The other day it dawned on me that the Budapest exploration project faded a little into the background with the advent of summer. It’s the season I enjoy the most, but also the one I find borderline tiring in its relentless excitement: the travels, the long days when you feel compelled to stay out with the sun, the open air concerts, the festivals. Suddenly it’s autumn again, with plenty of things left undone, like rusty leaves whirling in the cooling air after the last real storm of the summer.
We haven’t even gone to our traditional spots that much, so on the last weekend of August we felt it was time for a season closing burger fest in Pántlika. Come to think of it, there was one extra reason for our having avoided some usual green areas as well: the FINA puddle wrestling world competition (swimming it was, and water polo, plus all sorts of fancy diving), which spread its tentacles to Margit Island and Városliget, among others places. I totally love sports and a major competition is definitely a fine thing, but why waste so much money on many temporary facilities which make the lives of long suffering Budapesters small, hot, summery hells?
The answer is blowing in the wind, perhaps, along the answer to what will become of Városliget in general, the city park being slowly eviscerated, Petőfi csarnok lying in asbestos filled ruins, asphalt slabs showing up everywhere, the last Liget defenders camping among the glitzy paraphernalia of Budapestman, probably some sort of Ironman, though all we saw were women running in electric pink. Because women, obviously, even when made of iron, can only run in pink.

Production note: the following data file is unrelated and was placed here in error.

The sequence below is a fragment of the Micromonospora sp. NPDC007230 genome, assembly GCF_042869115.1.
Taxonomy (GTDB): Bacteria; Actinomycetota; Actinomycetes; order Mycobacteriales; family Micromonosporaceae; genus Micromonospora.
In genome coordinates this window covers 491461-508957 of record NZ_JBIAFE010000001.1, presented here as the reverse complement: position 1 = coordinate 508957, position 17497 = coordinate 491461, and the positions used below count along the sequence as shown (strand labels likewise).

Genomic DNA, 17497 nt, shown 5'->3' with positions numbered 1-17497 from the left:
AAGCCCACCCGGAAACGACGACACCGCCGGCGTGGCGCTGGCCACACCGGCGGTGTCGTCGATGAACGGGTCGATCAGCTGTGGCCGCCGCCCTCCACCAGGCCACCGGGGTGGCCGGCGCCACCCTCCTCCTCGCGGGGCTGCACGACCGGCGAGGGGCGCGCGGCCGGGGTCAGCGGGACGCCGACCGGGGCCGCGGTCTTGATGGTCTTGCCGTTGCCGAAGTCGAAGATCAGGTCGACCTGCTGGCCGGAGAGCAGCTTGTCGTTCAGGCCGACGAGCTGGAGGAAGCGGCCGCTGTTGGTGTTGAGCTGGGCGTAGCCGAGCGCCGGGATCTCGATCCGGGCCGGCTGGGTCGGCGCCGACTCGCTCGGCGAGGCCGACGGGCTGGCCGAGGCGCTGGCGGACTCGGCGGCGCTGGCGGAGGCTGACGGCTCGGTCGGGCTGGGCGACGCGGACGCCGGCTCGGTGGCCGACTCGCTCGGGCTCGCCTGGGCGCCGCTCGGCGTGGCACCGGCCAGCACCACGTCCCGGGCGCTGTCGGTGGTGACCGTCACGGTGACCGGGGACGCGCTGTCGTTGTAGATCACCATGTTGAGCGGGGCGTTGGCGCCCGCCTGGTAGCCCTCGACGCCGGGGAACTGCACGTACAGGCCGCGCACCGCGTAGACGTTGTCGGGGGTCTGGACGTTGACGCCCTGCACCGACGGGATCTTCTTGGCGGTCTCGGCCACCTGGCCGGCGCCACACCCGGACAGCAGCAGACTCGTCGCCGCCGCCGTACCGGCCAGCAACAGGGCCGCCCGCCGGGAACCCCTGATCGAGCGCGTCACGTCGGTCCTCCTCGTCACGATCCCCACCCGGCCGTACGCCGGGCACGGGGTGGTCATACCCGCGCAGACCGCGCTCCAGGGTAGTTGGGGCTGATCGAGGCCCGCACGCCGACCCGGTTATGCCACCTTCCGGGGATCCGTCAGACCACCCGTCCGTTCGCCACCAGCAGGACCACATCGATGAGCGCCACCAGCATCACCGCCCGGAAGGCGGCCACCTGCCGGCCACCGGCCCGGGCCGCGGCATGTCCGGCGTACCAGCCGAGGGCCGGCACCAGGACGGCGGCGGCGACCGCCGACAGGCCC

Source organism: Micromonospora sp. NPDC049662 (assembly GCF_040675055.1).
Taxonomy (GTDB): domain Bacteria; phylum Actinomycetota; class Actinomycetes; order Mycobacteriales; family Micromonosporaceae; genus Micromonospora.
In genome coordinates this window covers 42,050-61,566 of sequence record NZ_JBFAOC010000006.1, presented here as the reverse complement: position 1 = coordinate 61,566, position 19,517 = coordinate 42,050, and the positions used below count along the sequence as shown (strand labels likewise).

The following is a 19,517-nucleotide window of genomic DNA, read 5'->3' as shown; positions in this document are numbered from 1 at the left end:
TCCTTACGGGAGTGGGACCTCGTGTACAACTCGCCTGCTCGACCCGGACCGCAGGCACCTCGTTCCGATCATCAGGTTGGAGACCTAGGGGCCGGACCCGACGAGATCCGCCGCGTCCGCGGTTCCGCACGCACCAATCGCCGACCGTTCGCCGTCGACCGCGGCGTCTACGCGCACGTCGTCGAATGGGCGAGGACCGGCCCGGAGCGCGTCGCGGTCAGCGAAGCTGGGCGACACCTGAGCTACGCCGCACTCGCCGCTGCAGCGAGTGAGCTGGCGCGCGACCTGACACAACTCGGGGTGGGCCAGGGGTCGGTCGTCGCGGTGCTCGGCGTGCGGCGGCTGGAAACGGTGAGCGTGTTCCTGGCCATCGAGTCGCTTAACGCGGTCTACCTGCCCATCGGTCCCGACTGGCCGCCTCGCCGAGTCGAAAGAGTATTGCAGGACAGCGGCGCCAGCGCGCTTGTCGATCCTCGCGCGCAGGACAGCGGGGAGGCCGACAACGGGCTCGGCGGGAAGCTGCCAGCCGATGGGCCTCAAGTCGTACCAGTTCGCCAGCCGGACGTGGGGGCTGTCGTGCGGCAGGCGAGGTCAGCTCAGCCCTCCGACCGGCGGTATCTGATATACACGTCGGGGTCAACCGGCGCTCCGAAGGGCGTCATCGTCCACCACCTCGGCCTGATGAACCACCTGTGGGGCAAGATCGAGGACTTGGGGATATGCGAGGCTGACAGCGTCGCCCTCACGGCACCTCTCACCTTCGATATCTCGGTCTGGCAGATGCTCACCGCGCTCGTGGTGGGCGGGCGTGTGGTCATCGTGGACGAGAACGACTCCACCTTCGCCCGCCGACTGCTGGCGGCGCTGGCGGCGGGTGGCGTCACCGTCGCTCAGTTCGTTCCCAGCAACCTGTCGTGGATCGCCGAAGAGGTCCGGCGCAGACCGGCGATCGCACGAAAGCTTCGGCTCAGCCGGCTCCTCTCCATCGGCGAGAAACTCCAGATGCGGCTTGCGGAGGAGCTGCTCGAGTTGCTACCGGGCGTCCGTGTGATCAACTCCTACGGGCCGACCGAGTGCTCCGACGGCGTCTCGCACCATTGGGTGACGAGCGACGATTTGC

There is a sadness to the place, maybe seasonal too, but also fundamentally there in the changing landscape- it felt a bit as if Városliget was not ours anymore, but a concept, a hot potato being thrown from one side to other in an arid battle for God knows what, but most likely money and power. It is everything but not a park, at least not a peaceful one, metal structures are piercing its calm, the sunbathers have retreated, there seem to be less dogs too- I have never thought I would say this, but yes, I miss the dogs almost biting your ankles on the grass next to Pecsa. And I miss Pecsa too, its flea market, its concerts, its little bar with cheap beers.
Of course, there is a point when buildings, infrastructures become obsolete and they need to be renewed, but why tamper with the entirety of a microcosm that used to work? Touch it up where it really needs it, but otherwise let it be. The Városliget we had might have been uglier than the showy plans they advertise for it, but it was ours, it felt like home. The one upside I discovered to my outing is that the burgers in Pántlika are still delicious. But who knows for how long.